- Aftermath: The Omagh Bombing and the Families' Pursuit of Justice
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- Omagh bomb: Colm Murphy and Seamus Daly found liable at retrial
- Omagh Support & Self Help Group - Practical Support To Victims
On Saturday 15th August, , a massive bomb placed by the so-called Real IRA ripped through the town of Omagh, killing twenty-nine people, including eleven children, and injuring over two hundred. It was the worst massacre in Northern Ireland's modern history- yet from it came a most extraordinary tale of human resilience, as the families of ten of the dead channelled their grief into action. Taking for their motto, 'For evil to triumph, all that is necessary is for good men to do nothing', they decided to pursue the men whom the police believed responsible for the atrocity through the civil courts, where the burden of proof is lower.http://websrv2-nginx.classic.com.np/cronicas-de-sombras-1-elegidos.php
Aftermath: The Omagh Bombing and the Families' Pursuit of Justice
This is the remarkable account of how these families- who had no knowledge of the law and no money- became internationally recognised, formiddable campaigners and surmounted countless daunting obstacles to win a famous victory. Hack Attack. Nick Davies. None Shall Divide Us. Michael Stone. The Barlinnie Story. Robert Jeffrey. Mad Dog.
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Omagh bomb: Colm Murphy and Seamus Daly found liable at retrial
Lethal Allies: British Collusion in Ireland. Anne Cadwallader. The Dismissal. Troy Bramston. The Rise and Fall of the Murdoch Empire. John Lisners. Bloody Sunday. Douglas Murray. Greg Harkin. The Dirty War. Martin Dillon. Terror in Ireland David Fitzpatrick. Free At Last. Tony Benn. A Blaze of Autumn Sunshine. The Billy Boy. Chris Anderson. A Farther Shore. Gerry Adams. The Troubles. Tim Pat Coogan. Dave Courtney. Servants of the People. Kingdom Come. Rob Murphy. The Provos. Peter Taylor. Memoirs of a Radical Lawyer. Michael Mansfield. Michael Collins.
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Jad Adams. Unmaking a Murder. Graham Archer. Ray Mooney. Pawns in the Game: Irish Hunger Strikes — Barry Flynn. Jo Newsholme. Hope and history. Philip Webster. On the Blanket. This is the remarkable account of how these families—who had no knowledge of the law and no money, and included a cleaner, a mechanic, and a bookie—became internationally recognized, formidable campaigners and surmounted countless daunting obstacles to win a famous victory. How these mothers and fathers and sisters and brothers turned themselves into the scourge of the Real IRA is not just an astonishing story in itself.
It is also a universal story of David challenging Goliath, as well as an inspiration to ordinary people anywhere devastated by terrorism. Get A Copy. Paperback , pages. More Details Other Editions 4. Friend Reviews. To see what your friends thought of this book, please sign up. To ask other readers questions about Aftermath , please sign up. Lists with This Book. This book is not yet featured on Listopia. Community Reviews. Showing Rating details.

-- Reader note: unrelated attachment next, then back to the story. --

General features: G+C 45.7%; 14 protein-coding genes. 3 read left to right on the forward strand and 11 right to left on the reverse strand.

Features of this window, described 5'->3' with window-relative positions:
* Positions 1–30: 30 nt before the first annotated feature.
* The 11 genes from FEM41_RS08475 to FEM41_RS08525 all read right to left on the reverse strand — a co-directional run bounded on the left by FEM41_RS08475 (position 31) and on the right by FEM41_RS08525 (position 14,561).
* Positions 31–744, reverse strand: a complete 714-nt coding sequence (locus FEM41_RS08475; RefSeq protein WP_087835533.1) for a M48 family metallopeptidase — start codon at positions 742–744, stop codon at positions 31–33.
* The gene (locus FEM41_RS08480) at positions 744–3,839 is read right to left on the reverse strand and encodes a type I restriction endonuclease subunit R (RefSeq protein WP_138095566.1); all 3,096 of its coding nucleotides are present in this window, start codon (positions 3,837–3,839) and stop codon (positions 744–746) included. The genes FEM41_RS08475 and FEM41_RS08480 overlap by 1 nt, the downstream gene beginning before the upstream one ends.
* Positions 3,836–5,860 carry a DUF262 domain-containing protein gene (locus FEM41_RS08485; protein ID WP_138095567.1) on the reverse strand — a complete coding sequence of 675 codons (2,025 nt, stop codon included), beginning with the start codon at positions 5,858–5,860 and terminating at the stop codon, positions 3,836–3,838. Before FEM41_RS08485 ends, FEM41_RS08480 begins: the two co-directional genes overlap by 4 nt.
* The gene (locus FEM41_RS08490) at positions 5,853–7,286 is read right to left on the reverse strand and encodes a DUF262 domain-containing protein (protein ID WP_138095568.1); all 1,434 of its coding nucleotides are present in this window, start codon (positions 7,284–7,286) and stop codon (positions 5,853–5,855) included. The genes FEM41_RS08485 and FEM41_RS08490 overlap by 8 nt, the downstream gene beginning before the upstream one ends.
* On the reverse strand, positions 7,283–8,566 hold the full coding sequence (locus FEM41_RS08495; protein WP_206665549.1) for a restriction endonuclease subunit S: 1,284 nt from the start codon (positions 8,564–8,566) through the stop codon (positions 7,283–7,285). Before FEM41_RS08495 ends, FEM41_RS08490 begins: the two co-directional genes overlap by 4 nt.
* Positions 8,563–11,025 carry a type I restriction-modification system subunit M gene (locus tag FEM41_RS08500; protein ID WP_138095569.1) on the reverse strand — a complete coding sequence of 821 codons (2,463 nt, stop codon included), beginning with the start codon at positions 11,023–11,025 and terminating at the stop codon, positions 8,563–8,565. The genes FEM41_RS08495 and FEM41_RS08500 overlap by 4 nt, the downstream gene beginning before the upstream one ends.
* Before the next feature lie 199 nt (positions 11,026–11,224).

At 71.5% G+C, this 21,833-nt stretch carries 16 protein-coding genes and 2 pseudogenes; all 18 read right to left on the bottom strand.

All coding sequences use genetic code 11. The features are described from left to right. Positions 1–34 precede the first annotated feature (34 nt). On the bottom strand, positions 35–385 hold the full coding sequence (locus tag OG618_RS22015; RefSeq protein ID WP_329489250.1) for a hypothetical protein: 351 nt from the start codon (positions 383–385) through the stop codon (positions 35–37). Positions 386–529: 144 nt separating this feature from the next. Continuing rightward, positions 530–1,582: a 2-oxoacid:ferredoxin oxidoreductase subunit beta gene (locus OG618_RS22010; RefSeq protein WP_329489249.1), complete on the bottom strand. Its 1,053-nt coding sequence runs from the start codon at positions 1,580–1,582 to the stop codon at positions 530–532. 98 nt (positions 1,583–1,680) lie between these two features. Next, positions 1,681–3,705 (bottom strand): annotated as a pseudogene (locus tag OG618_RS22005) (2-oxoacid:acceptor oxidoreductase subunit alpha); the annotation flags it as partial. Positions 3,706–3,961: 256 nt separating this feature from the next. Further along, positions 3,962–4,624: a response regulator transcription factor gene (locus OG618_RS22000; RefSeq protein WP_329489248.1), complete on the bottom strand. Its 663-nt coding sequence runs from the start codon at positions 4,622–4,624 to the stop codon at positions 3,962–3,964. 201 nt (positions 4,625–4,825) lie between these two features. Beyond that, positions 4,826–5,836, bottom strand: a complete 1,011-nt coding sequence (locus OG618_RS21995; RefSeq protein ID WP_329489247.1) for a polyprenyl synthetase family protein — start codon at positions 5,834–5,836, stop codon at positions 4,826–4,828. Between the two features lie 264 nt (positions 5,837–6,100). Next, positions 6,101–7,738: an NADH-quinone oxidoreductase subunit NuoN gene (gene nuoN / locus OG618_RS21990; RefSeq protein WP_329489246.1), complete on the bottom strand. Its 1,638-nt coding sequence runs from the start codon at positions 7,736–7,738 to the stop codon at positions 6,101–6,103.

Omagh Support & Self Help Group - Practical Support To Victims
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Sep 29, James Winter rated it liked it. I truly enjoyed the first half of this book, and as one with a keen interest in Omagh as both a writer and researcher, Edwards' access to the victims puts us in touch with feelings not available in other news stories. The victims become more human, less owned by the media.
They move from the public to the private conscience. That's the real value of this book.
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My issue began with the fundraising chapter and moving straight-through to the end. So much time is spent on the players of the trail and I truly enjoyed the first half of this book, and as one with a keen interest in Omagh as both a writer and researcher, Edwards' access to the victims puts us in touch with feelings not available in other news stories. So much time is spent on the players of the trail and court proceedings, mostly on the side of the victims, that I never felt in the moment in the courtroom itself.
The defendants never seemed more than cliches, and I wish the author had spent time making the likes of McKevitt and Murphy human, or rather, painting the problem of them as human. I realize this might be giving terrorists more than their due, and I'm in no way advocating for the likes of the RIRA. But to depict them as human lessens their monstrousness, in my view. Faces and names aren't enough.
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Besides their bio sheet and RIRA actions, who were these men? How did they come to do such things, besides the easy abstract notions of a united Ireland? Of course, maybe this book isn't the place for such things, an analysis too big for the scope of the project. Oct 15, Tommy rated it liked it Recommended to Tommy by: Library. First section : Not for the squemish!! Lots of legalise thereafter!! A chilling insight into the working of terrorist groups and the British and Irish governments obsession with appeasing them at the expense of ordinary law-abiding folk!!
Sep 23, Mark rated it really liked it. This is a gripping and well-written account of the worst incident of the Northern Ireland Troubles, and that incident's aftermath. Jennifer Gordon rated it liked it Aug 05, Johnny rated it it was amazing Jun 28, The Orwell Prize rated it it was amazing Aug 14, Kerry rated it liked it Mar 17, John rated it really liked it Oct 13, Colin Barnesi rated it it was amazing Jan 10, Tim O'Donnell rated it liked it Aug 28, Tadhg Moloney rated it it was amazing May 29, Tim marked it as to-read Jul 31, Andrew Goddard added it Apr 08, Drew Doherty marked it as to-read Jul 24,